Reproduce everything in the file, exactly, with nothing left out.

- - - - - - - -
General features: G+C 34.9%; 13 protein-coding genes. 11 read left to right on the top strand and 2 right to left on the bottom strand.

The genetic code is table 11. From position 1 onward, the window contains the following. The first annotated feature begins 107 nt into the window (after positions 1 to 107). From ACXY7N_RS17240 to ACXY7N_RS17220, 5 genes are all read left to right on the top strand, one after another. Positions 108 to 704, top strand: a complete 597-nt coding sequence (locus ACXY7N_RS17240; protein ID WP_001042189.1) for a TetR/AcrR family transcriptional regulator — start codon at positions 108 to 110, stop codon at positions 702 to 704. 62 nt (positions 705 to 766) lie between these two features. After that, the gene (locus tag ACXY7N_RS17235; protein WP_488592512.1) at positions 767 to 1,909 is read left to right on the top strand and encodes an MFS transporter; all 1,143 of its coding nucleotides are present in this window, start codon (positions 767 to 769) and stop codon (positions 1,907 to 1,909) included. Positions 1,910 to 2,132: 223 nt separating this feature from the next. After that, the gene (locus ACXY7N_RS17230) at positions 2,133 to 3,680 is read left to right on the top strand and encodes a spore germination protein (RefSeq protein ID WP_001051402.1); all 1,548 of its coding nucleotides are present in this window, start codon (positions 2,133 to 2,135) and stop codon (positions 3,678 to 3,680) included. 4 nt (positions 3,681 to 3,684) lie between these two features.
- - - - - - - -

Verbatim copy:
General features: G+C 34.9%; 13 protein-coding genes. 11 read left to right on the top strand and 2 right to left on the bottom strand.

The genetic code is table 11. From position 1 onward, the window contains the following. The first annotated feature begins 107 nt into the window (after positions 1 to 107). From ACXY7N_RS17240 to ACXY7N_RS17220, 5 genes are all read left to right on the top strand, one after another. Positions 108 to 704, top strand: a complete 597-nt coding sequence (locus ACXY7N_RS17240; protein ID WP_001042189.1) for a TetR/AcrR family transcriptional regulator — start codon at positions 108 to 110, stop codon at positions 702 to 704. 62 nt (positions 705 to 766) lie between these two features. After that, the gene (locus tag ACXY7N_RS17235; protein WP_488592512.1) at positions 767 to 1,909 is read left to right on the top strand and encodes an MFS transporter; all 1,143 of its coding nucleotides are present in this window, start codon (positions 767 to 769) and stop codon (positions 1,907 to 1,909) included. Positions 1,910 to 2,132: 223 nt separating this feature from the next. After that, the gene (locus ACXY7N_RS17230) at positions 2,133 to 3,680 is read left to right on the top strand and encodes a spore germination protein (RefSeq protein ID WP_001051402.1); all 1,548 of its coding nucleotides are present in this window, start codon (positions 2,133 to 2,135) and stop codon (positions 3,678 to 3,680) included. 4 nt (positions 3,681 to 3,684) lie between these two features.